## Factorial and power

What are the possible positive integer values of $$n$$ such that $$(n - 1)! + 1$$ is a power of $$n$$?

[SOLVED]

#### Rino Raj solved this puzzle:

If $$n \in \{2, 3, 5\}$$, $$n$$ is a solution. Let $$n \gt 5$$ be an integer which solves $$(n - 1)! + 1 = n^k$$ for some $$k \in \mathbb{N}$$. Then, we need to have $$(n - 1)! = n^k - 1$$. For even $$n$$, LHS is even while RHS is odd, so a solution is not possible. For odd $$n$$, $$n - 1 \gt 4$$ is even and hence is the product of $$2$$ and an integer $$m$$ in the open interval $$(2, n - 2)$$. In $$(n - 2)!$$, both $$2$$ and $$m$$ appear as separate factors because $$(n - 2)!$$ is the product of all integers between $$1$$ and $$(n - 2)$$. Hence $$(n - 1) = 2m$$ must divide $$(n - 2)!$$. Hence $$(n - 1) \mid (n - 2)!$$. Therefore, $$(n - 1)^2 \mid (n - 1)!$$. Thus,

\begin{align} (n - 1)^2 \mid (n^k - 1) & \implies (n - 1) \mid \frac{n^k - 1}{n - 1} \notag \\ & \implies (n - 1) \mid \sum_{r=0}^{k - 1} n^r \label{eq1}. \end{align}

Since $$n \equiv 1 \pmod{n - 1}$$,

\begin{equation} \label{eq2} \sum_{r=0}^{k - 1} n^r \equiv k \pmod{n - 1}. \end{equation}

From \eqref{eq1} and \eqref{eq2}, we get $$(n - 1) \mid k$$. Therefore, $$(n - 1) \le k$$.

Now, $$(n - 1)! \lt n^{n - 1} - 1$$. This can be shown by the principle of mathematical induction, as follows.

Theorem. $$S(n)$$: $$(n - 1)! \lt n^{n - 1} - 1$$ when $$n \gt 2$$.

Proof. $$S(3)$$ is true because $$2! = 2 \lt 8 = 3^2 - 1$$. Now if $$S(n)$$ holds true, $$S(n + 1)$$ also holds true as shown below. \begin{align*} (n + 1)^n - 1 & \gt n^n - 1 = n \cdot n^{n - 1} - 1 \\ & \gt n (n^{n - 1} - 1) \\ & \gt n(n - 1)! = n!. \end{align*}

Thus $$S(n)$$ holds for $$n \gt 2$$, so $$(n - 1)! \lt n^{n - 1} - 1 \leq n^k - 1$$, hence there are no solutions with $$n \gt 5$$.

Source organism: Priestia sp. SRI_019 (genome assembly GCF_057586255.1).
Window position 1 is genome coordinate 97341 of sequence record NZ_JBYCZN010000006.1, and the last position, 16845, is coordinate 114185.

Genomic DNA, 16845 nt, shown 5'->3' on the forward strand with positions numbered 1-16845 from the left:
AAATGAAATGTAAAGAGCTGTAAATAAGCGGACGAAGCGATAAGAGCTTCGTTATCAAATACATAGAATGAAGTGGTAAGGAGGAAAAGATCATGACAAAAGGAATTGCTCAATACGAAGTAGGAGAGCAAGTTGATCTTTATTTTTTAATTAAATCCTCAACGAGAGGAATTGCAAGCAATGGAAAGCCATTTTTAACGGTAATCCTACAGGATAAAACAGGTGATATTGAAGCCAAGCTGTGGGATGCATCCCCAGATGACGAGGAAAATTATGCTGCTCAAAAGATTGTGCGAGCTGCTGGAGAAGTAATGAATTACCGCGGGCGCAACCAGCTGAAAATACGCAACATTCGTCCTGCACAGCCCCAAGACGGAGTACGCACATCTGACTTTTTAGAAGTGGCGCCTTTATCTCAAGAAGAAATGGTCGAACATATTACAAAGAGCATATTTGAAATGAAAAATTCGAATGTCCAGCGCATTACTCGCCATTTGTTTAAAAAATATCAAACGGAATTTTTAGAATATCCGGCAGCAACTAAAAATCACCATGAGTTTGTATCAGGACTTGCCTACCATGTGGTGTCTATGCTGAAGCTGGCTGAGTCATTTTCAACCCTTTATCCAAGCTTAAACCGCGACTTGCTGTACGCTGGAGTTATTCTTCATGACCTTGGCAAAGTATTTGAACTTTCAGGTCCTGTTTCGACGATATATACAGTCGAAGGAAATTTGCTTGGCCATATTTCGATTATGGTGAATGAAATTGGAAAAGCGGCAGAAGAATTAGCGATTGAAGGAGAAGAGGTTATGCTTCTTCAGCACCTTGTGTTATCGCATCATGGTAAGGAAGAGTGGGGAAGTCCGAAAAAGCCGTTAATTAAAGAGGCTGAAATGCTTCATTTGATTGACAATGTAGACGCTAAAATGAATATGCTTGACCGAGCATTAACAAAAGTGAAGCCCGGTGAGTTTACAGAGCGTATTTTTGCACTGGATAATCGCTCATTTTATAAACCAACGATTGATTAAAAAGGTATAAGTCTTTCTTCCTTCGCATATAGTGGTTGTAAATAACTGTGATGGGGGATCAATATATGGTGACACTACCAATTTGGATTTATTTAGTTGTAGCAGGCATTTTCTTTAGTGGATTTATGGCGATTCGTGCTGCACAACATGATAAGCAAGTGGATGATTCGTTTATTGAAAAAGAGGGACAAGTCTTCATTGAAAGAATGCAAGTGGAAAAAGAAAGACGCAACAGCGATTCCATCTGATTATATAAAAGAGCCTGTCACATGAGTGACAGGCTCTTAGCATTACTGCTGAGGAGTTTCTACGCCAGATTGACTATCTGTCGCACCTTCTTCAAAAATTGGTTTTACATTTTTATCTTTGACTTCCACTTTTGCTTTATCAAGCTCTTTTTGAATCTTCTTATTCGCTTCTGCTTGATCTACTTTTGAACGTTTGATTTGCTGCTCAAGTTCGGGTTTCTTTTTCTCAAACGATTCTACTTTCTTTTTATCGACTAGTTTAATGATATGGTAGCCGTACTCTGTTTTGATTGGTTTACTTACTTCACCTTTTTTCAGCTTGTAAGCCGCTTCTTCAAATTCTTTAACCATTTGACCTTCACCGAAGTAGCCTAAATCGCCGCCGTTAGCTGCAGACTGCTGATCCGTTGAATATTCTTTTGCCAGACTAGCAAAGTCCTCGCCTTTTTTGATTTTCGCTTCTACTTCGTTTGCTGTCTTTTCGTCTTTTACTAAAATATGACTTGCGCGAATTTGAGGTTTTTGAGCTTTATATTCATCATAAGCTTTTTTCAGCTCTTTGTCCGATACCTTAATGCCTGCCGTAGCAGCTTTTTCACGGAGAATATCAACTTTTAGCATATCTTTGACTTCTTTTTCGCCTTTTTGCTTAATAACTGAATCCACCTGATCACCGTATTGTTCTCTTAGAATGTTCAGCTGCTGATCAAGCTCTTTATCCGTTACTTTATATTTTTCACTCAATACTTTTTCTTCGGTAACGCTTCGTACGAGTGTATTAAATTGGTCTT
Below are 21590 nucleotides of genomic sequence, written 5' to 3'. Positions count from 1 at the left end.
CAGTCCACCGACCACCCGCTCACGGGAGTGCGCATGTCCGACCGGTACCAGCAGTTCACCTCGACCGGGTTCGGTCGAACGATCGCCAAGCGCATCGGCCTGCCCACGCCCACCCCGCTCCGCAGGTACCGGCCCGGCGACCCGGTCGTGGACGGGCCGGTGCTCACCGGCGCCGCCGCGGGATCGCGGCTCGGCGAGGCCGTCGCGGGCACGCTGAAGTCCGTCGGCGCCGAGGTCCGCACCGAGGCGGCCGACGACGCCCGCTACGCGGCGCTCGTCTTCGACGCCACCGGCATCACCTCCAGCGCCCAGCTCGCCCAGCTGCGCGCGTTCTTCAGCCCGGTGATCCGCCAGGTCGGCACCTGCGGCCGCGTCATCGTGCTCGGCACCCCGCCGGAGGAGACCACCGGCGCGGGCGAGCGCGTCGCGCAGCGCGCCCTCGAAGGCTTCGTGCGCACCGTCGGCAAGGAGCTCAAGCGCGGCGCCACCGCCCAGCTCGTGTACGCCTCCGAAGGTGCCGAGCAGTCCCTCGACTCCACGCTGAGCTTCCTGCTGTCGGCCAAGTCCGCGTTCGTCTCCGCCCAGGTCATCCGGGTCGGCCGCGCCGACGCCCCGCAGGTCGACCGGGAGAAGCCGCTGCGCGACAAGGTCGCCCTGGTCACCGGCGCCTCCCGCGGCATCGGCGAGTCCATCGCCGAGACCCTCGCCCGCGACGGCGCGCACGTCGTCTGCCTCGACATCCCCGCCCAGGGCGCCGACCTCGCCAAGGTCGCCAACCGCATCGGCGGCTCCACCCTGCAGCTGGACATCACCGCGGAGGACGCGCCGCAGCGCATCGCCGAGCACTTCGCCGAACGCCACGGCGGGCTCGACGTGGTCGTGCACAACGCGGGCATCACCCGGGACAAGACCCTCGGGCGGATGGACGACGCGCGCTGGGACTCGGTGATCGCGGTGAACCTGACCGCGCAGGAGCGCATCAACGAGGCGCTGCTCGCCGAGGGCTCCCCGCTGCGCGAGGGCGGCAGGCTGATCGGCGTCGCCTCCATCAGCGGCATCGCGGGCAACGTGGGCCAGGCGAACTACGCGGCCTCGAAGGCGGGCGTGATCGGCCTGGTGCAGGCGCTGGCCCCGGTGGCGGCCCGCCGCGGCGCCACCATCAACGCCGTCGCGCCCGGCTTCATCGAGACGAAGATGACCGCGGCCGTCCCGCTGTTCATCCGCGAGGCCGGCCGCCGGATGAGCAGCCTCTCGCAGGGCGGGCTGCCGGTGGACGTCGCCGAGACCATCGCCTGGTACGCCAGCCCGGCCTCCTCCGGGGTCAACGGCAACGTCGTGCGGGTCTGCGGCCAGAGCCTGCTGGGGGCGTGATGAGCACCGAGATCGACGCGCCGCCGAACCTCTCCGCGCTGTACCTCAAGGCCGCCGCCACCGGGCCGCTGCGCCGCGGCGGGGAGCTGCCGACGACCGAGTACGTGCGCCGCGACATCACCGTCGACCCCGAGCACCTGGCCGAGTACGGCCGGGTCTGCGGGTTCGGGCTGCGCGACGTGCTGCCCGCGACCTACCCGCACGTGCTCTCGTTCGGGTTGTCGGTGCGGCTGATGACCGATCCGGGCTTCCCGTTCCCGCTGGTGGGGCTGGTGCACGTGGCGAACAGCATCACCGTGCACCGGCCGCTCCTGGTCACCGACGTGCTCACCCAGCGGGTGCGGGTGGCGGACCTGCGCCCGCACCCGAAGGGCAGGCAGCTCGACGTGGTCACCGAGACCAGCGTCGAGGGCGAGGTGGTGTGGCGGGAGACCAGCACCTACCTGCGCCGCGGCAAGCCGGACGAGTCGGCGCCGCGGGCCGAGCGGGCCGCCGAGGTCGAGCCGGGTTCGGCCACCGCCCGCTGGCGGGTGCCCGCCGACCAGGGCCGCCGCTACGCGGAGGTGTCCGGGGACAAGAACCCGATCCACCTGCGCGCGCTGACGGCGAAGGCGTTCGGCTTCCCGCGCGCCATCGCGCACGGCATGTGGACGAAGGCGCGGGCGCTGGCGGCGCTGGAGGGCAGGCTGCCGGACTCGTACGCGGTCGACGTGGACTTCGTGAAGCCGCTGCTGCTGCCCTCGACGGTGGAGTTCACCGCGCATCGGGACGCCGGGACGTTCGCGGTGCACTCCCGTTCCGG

#### quasi solved this puzzle:

By inspection, $$n \in \{2, 3, 5\}$$ works. Now we claim that these are the only values of $$n$$ which work.

Lemma 1. If $$n$$ is composite and $$n \gt 4$$, then $$(n - 1)!$$ is a multiple of $$n$$.

Proof. Let $$a$$ be the least prime factor of $$n$$. Since $$n$$ is composite, $$n \geq a^2$$.

Case 1: $$n \gt a^2$$. Let $$b = \frac{n}{a}$$. Then $$n = ab$$ and $$1 \lt a \lt b \lt n$$, so $$ab$$ divides $$(n - 1)!$$. Thus $$n$$ divides $$(n - 1)!$$.

Case 2: $$n = a^2$$. Since $$n$$ is composite and $$n \gt 4$$, we have $$a \gt 2$$. Then $$1 \lt a \lt 2a \lt a^2 = n$$. Then $$a \cdot 2a$$ divides $$(n - 1)!$$, so $$a^2$$ divides $$(n -1)!$$. Thus $$n$$ divides $$(n - 1)!$$.

Lemma 2. If $$n$$ and $$k$$ are positive integers such that $$n \gt 1$$, then $$\frac{n^k - 1}{n - 1} \equiv k \pmod{n - 1}$$.

Proof. \begin{align*} \frac{n^k - 1}{n - 1} & = 1 + n + n^2 + \dots + n^{k - 1} \\ & \equiv 1 + 1 + 1 + \dots + 1 \pmod{n - 1} \\ & \equiv k \pmod{n - 1}. \end{align*}

Suppose $$(n - 1)! + 1 = n^k$$ where $$n$$ and $$k$$ are positive integers and $$n \notin \{2, 3, 5\}$$.

By inspection, $$n = 1$$ or $$n = 4$$ is not a solution, so we can assume $$n \gt 5$$. If $$n$$ is composite, then by lemma (1), $$(n - 1)! + 1 \equiv 1 \pmod{n}$$. This is a contradiction, since any power of $$n$$ must be congruent to $$0 \pmod{n}$$. Hence n is prime.

Then since $$n$$ is prime and $$n \gt 5$$, $$n - 1$$ is composite and $$n - 1 \gt 4$$, hence by lemma (1), $$(n - 1)$$ divides $$(n - 2)!$$, and consequently, $$(n - 1)^2$$ divides $$(n - 1)!$$.

By lemma (2),

\begin{equation*} \frac{n^k - 1}{n - 1} \equiv k\pmod{n - 1} \implies n^k - 1 \equiv k(n - 1) \pmod{(n - 1)^2}. \end{equation*}

Then $$(n - 1)! = n^k - 1$$ and $$(n - 1)! \equiv 0 \pmod{(n - 1)^2}$$, hence

\begin{align*} k(n - 1) \equiv 0 \pmod{(n - 1)^2} & \implies k \equiv 0 \pmod{n - 1} \\ & \implies k \geq n - 1. \end{align*}

Then

\begin{align*} \frac{n^k}{(n - 1)! + 1} \geq \frac{n^{n - 1}}{n!} = \prod_{r = 2}^n \frac{n}{r} \gt 1. \end{align*}

This is a contradiction, thus establishing the claim.

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